Good article review about sarbanes-oxley act and auditing

Sarbanes-Oxley Act is an act by the United States congress in 2002 aim at protecting investors through corporate disclosures accuracy and reliability. It mandated strict reforms aimed at improving financial disclosures and possibly prevent accounting fraud. The scandals of early 2000s such as Tycoon, WorldCom and Enron predicated the enacted of SOX. These scandals shook investor confidence, and an overhaul of regulatory standards was required. The SOX Act outlined rules as well as enforcement policies, which amended or supplemented existing legislation. There are two key provisions of the 2002 Sarbanes-Oxley Act which are section 302 and section 404. Section 302 mandated senior management of a corporation to certify the accuracy of any reported financial management. Section 404 requires auditors and management to establish internal controls together with reporting controls which are adequate to those controls.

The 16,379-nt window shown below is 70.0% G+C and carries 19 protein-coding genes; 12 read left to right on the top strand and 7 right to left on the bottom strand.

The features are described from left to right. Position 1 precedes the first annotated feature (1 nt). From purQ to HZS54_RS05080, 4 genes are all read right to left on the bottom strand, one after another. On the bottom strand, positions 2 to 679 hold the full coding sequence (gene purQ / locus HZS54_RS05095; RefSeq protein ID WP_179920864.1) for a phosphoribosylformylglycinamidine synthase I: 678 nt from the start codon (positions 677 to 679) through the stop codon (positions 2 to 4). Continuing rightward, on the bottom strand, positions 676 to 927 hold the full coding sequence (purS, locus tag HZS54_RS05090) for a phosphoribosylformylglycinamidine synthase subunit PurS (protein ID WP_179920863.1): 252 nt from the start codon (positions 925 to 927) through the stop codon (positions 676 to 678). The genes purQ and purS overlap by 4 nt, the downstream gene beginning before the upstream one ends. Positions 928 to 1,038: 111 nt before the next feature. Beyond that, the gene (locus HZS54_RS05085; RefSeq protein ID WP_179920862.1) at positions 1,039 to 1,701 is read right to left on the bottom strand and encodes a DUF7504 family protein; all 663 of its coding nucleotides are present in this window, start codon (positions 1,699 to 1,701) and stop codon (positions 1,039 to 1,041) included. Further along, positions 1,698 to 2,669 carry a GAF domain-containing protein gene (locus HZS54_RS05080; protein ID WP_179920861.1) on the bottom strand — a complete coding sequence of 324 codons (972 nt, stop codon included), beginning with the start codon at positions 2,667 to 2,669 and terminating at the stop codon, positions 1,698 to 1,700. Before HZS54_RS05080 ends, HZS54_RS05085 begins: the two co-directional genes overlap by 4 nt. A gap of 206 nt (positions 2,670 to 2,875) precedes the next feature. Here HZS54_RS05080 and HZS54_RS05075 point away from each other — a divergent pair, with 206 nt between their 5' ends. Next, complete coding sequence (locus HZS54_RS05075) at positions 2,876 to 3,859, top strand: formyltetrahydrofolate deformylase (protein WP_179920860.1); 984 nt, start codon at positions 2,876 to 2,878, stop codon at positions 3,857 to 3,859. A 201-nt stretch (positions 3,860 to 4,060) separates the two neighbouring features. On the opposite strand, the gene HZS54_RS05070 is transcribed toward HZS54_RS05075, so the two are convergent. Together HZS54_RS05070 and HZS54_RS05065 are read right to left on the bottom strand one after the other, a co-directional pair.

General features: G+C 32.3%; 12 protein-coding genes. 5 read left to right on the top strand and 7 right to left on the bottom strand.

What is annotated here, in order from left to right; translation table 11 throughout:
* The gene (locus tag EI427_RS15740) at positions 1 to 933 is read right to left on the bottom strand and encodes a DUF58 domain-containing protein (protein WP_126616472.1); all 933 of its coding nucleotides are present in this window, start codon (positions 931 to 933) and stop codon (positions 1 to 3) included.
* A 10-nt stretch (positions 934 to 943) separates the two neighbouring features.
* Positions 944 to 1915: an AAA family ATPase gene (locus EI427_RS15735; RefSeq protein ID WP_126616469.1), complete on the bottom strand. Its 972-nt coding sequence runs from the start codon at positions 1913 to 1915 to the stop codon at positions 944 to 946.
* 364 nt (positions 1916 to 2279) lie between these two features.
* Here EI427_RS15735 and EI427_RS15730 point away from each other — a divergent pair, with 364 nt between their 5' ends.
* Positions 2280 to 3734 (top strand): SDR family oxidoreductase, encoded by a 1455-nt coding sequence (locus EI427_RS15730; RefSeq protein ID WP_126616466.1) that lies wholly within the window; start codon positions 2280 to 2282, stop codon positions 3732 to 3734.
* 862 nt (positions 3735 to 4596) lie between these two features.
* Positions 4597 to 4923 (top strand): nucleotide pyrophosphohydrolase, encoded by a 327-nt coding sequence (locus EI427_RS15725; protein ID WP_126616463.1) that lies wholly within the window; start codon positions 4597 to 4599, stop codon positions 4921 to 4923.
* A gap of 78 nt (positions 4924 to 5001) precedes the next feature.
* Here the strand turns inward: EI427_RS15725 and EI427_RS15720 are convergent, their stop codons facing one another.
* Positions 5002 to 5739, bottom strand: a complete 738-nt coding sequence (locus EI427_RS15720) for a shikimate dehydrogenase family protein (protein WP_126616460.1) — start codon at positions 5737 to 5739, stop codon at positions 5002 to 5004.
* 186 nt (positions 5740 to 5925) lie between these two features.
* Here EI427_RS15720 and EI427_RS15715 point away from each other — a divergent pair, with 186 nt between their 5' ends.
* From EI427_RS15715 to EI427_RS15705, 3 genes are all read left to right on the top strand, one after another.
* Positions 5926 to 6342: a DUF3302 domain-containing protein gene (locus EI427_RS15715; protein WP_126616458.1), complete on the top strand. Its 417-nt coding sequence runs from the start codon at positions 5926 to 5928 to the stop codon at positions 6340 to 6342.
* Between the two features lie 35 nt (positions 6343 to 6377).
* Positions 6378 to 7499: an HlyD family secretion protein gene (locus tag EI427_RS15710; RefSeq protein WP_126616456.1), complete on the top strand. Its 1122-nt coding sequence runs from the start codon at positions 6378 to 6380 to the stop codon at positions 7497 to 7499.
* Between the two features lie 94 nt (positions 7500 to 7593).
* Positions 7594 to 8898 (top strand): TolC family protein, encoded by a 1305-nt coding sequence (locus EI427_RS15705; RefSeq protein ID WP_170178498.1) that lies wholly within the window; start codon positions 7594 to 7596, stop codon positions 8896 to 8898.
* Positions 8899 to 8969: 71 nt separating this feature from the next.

Act on the security exchange was signed by commissioners on security who published the rules and the requirements on setting the compliance deadlines. The Sarbanes-Oxley Act defines the records to be stored for a given time. Disclosure of certain material changes by management concerning internal controls. Section 404 requirement about internal control presents a big challenge to many organizations as stringent measures should be put by the organization in compliance with the Act. The Sarbanes Oxley Act section 404 mandate companies to provide internal control report (Anand & Wilkinson, 2008). These companies are required to file the annual reports under the1934 Securities Exchange Act. The companies include small-business issuers, saving associations, banks and non United States companies filing annual reports with Securities Exchange Commission.